The short ground on which the case is decided is that by common law and statute in England in 1870, a pauper could sue without liability to pay costs, and that since the law of England of that date relating to property and civil rights was introduced into and is part of the law of Manitoba, the right still remains. It may be noted that the early English law had no system of costs, and that so far as they played any part, costs were included in the damages, or assessed in the arbitrary discretion of the judge. It is true that suitors had to pay for their writs, but the poor could have their writs for nothing 3 “ Before the Statute of Gloucester no person was entitled to recover any costs of suit either in plea, real, personal or mixed.” 5 With this statute, the system of fixed costs begins, but the right to sue in forma pauperis continued to exist at common law: Brunt v. Wardle, and by the time of Henry VIII. this right was amply safeguarded by statute. First, the statute 11 Henry VII, c. 12, entitled “A mean to help and speed poor persons in their suits,” provided that a pauper might, at the discretion of the then Chancellor, have writs and subpoenas without fee, and counsel assigned to him gratis; then the statute 23 Henry VIII. c. 15 carried this right to sue in forma pauperis to its logical conclusion by providing that a poor plaintiff should be exempt from the payment of costs if he failed to obtain a verdict or was nonsuited, though it also added that he might be punished in the judge's discretion. And there are statements in some old cases that in case a pauper was non-suited, he should have the option of paying taxed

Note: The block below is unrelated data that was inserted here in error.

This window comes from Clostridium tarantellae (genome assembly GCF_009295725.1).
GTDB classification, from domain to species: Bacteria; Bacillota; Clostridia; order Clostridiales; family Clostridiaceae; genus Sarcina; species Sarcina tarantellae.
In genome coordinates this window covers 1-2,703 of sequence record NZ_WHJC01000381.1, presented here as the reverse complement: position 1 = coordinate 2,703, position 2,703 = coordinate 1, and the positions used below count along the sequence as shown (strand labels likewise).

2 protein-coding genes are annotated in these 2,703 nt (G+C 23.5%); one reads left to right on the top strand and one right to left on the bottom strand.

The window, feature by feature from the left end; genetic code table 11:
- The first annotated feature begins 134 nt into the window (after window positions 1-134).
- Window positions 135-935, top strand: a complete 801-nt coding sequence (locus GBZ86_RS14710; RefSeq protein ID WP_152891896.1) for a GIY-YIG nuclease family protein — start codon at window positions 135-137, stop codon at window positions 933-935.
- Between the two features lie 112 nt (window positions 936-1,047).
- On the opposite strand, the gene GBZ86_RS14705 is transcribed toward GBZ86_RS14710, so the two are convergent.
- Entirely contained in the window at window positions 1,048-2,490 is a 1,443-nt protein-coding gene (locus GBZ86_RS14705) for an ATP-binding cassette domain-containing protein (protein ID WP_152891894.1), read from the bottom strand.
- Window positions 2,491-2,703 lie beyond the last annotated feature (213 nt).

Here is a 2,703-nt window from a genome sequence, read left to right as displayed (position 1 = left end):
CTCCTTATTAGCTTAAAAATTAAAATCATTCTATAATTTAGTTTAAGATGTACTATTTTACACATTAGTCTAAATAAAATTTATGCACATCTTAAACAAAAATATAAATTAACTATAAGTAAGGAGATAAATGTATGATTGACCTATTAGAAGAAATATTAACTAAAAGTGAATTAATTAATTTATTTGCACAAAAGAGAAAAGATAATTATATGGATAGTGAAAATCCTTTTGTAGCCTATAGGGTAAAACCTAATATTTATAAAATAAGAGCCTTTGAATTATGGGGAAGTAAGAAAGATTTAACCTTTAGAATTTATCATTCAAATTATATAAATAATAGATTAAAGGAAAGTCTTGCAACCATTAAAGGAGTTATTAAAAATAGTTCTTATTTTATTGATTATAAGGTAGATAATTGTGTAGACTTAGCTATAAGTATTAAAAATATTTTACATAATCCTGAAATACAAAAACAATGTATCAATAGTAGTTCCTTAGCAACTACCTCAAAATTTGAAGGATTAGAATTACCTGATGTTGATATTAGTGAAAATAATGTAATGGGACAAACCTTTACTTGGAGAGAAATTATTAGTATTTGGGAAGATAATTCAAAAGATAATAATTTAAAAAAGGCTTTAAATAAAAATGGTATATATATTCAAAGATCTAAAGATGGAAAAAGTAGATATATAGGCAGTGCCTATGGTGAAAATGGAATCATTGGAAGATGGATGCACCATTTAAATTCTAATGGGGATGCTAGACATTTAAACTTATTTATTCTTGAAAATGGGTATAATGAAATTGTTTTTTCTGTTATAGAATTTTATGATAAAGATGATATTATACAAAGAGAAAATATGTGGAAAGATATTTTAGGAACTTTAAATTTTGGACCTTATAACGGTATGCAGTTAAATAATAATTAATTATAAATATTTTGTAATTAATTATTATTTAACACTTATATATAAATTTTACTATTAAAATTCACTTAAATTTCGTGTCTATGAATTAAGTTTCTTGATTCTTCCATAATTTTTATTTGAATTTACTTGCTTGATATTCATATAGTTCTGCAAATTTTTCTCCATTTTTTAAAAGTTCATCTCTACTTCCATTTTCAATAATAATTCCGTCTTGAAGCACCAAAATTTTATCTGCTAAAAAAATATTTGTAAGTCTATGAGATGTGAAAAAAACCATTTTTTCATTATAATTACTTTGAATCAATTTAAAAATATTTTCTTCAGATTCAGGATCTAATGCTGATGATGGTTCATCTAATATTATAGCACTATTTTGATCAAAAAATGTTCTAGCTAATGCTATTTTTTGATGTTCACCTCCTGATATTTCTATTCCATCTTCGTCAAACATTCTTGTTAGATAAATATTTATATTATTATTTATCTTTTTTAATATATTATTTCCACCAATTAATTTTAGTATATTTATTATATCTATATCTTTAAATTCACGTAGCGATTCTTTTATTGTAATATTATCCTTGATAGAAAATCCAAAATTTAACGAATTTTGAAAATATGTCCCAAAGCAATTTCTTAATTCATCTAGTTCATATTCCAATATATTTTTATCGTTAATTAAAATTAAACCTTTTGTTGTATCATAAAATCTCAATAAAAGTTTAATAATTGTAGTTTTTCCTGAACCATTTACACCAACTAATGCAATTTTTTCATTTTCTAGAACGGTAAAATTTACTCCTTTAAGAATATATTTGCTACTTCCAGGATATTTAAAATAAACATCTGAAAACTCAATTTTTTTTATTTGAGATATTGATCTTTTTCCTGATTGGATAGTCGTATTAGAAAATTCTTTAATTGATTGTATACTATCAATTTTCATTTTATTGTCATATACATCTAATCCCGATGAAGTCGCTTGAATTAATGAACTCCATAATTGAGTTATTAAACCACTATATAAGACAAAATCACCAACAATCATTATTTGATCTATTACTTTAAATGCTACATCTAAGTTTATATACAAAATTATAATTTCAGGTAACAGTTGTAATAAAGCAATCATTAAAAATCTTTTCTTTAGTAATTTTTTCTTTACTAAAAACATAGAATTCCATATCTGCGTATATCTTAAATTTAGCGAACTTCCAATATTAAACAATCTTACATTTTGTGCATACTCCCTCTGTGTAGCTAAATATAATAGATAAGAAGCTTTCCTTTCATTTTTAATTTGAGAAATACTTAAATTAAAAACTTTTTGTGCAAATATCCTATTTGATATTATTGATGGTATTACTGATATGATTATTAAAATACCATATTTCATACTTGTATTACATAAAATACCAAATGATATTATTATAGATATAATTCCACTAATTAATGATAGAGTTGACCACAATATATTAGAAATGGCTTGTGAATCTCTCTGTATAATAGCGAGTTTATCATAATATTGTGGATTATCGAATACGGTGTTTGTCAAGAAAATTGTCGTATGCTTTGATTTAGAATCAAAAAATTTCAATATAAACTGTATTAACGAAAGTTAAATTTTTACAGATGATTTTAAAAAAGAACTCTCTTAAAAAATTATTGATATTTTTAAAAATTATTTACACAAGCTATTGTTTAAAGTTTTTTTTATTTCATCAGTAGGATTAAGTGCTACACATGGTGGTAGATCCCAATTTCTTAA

1 (1924) 2 W.W.R. 577 (Court of Appeal, Manitoba).
? Hullock, Law of Costs, 2-4.
* Pollock & Maitland, 1 History of English Lau, 174.
6 Edward I., cap. 1.

Il ullock, ubi supra.
$3 Man. & G. 5:34, 542.




costs or of being whipped in the market-place.? Blackstone states that this latter practice was in disuse in his time, and Tidd seems to say that this punishment never was in fact inflicted, and as early as 1691, Lord Holt denied a motion to have a non-suited pauper whipped, and he added that the court had no officer for that purpose and that he had never known it to be done. 10 These statutes of Henry VII. and Henry VIII. continued in England until repealed by the Statute Law and Civil Procedure Act (46 & 47 Vic. c. 49), and nothing was put in their place. But as the proceeding in forma pauperis, was, as has already been stated, part of the common law, the courts still had the inherent right to make rules to regulate it if they saw fit, and in 1913, the Judges of the High Court promulgated Order XVI., Rules 22 to 31 with this object in view. These remained in force until 1921, when a new set of rules replaced them, and finally, these were amended in 1922.